By Ramon Hernandez
As incredible as it may sound, Hilda Lamas’ claim is absolutely true and her claim can easily be backed up.
Puerto Rican salsa superstar India dabbled with the blues in a Tito Puente album, sweet-voiced Gaby Moreno, who is from Guatemala ranges from folksy music to some blues and fellow Chicana, Myrna Cabello, who is touted as an Austin blues singer and has performed at Antones’ Blues Monday touches on other genres and yes, “Drunk” is one hell of a blues recording.
It’s just as sparse on the Latino male side with only Rubén V(ela), in the Alamo City, and the Delgado Brothers in Los Angeles specializing in Chicano blues; and yes Carlos Santana, Los Lonely Boys and Alejandro Escobedo have fused some blues into their rock music, but they are not true genuine blues performers as Nuno Mindelis in Brazil and the late Pappo in Argentina.
However, no Latino female has dedicated themselves to strictly blues. In Hilda’s case it would be modern contemporary blues.
“I have not been able to find one Latina in the blues genre yet so it’s time for a Latina to come in and do it,” Hilda said during an interview at Market Square, where she quickly amassed a large crowd that was lured to her stage by her music.
Hilda’s blues are not depressing, but a musical treat. The proof is in “Love Me Alone,” her latest compact disc in which she belts out thirteen blues numbers and as the title tune, you will “Crash and Burn” with “Blues Man In A Three-Piece Suit” and she will steal your heart with “HeartStealer.”
“ ‘Blues Man In A Three-Piece Suit’ reminds me of my guitar player, Jesse Flores, who by day dresses up to sell real estate and by night gets down and dirty with the blues.” As for ‘Crash and Burn,’ when it was sent to me late one night, it was more of a slower blues and I sent it to my keyboard player, Mike Gregory, to re-arrange. His wife, Larene, thought it should have an old school rock feel like Chuck Berry and Jerry Lee Lewis.
Rocky nailed it right on the head hence the rocky arrangement and predominant catchy piano part. Another rocking blues tunes is “HeartStealer,” written by Michael Garvin, who wrote “Waiting for Tonight” for Jennifer López.
“Michael, who has an amazing background, wrote this just for my project and it came about when my European agent, Gérard Kerkvliet of C&G Music Partners in Nice, France told him about me.”
Another tune that stands out is the haunting “I Loved You,” a bluesy ballad original written in Spanish by Rick García for Lisa López back in the early 1980s. “Can’t Take the Mud Out” or “Take It Like A Woman,” say it all with the song titles.
Biographically, Hilda was born in Aransas Pass, Texas, the second in a family of three sisters, María (Perkins), Natalia and Elizabeth; and four younger brothers, Frank plus triplets Joseph, Patrick and Víctor.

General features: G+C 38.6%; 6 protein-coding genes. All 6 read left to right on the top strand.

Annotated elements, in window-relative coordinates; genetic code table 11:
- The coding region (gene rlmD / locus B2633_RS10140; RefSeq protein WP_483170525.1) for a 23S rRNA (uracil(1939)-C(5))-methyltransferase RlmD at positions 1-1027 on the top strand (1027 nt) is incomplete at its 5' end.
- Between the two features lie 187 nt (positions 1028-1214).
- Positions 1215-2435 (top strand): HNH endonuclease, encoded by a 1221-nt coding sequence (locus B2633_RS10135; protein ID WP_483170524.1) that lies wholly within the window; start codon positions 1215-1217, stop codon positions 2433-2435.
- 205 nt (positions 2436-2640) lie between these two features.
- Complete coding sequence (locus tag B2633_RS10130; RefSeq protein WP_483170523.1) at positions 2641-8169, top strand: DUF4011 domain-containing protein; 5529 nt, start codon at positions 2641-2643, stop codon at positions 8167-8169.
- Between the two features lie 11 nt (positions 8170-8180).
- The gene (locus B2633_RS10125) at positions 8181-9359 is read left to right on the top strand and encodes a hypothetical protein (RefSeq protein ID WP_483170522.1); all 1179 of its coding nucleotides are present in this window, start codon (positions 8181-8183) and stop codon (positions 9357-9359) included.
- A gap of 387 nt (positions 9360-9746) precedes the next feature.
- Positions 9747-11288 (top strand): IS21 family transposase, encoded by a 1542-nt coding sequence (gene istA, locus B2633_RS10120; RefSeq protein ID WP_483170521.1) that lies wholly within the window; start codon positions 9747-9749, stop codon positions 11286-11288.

“We didn’t have a radio, only a CD player and the only music I heard was what was in my father’s collection, mainly Motown plus 1950s and ‘60s. So I thought Aretha Franklin was real hip in the ‘80s.
“My parents were pretty strict and we weren’t even allowed to watch MTV, but we did, when they weren’t around,” Hilda said in a hushed tone.
“My mother played piano and we’d all sing gospel, praise and worship plus contemporary Christian songs at the First Baptist Church of Aransas Pass where I did my first solo performance at the tender age of four.
“Growing up mom wanted me to be a doctor and I initially pursued a degree in biology when I attended Texas A&M University, but music was what I loved and always wanted to do, so I changed my major to music education.”
In Corpus Christi, Hilda did a lot of karaoke and sang a lot of national anthems at local sports events. Then, during her junior year, she joined Phive, a Top-40, blues and classic rock band in which she shared doing vocals with Rocky Benton.
In 2005, she won a karaoke contest and four years later Hacienda Records released the bilingual “Latina Soul,” her first compact disc; and it scored a few Top 100 spots on the iTunes Charts in Austria and Mexico.
When the Virgo vocalist, Mike, keyboards; Jesse Flores, guitar; Tom Engle, bass; and drummer Ernie Ruiz entered the studio to begin work on her sophomore album last year, they didn’t know what musical direction to follow, but ultimately decided it would be predominantly blues.
“Love Me Alone” was released in March and the CD is now #20 in the worldwide RMR (Roots Music Report) “Top 50 Blues” Internet Radio Airplay Chart.”
“Performance-wise, we don’t want gimmicks and hype. We just want to make good music for people to enjoy,” the 29-year-old blues princess said.
This, however, does not stop music critics and fans, including Governor Rick Perry, from writing glowing reviews and testimonies on-line and in the print medium.
“Right now we’re doing Texas to get the show going and to tighten up the band; and then we’ll start accepting dates to play Europe and the rest of the United States.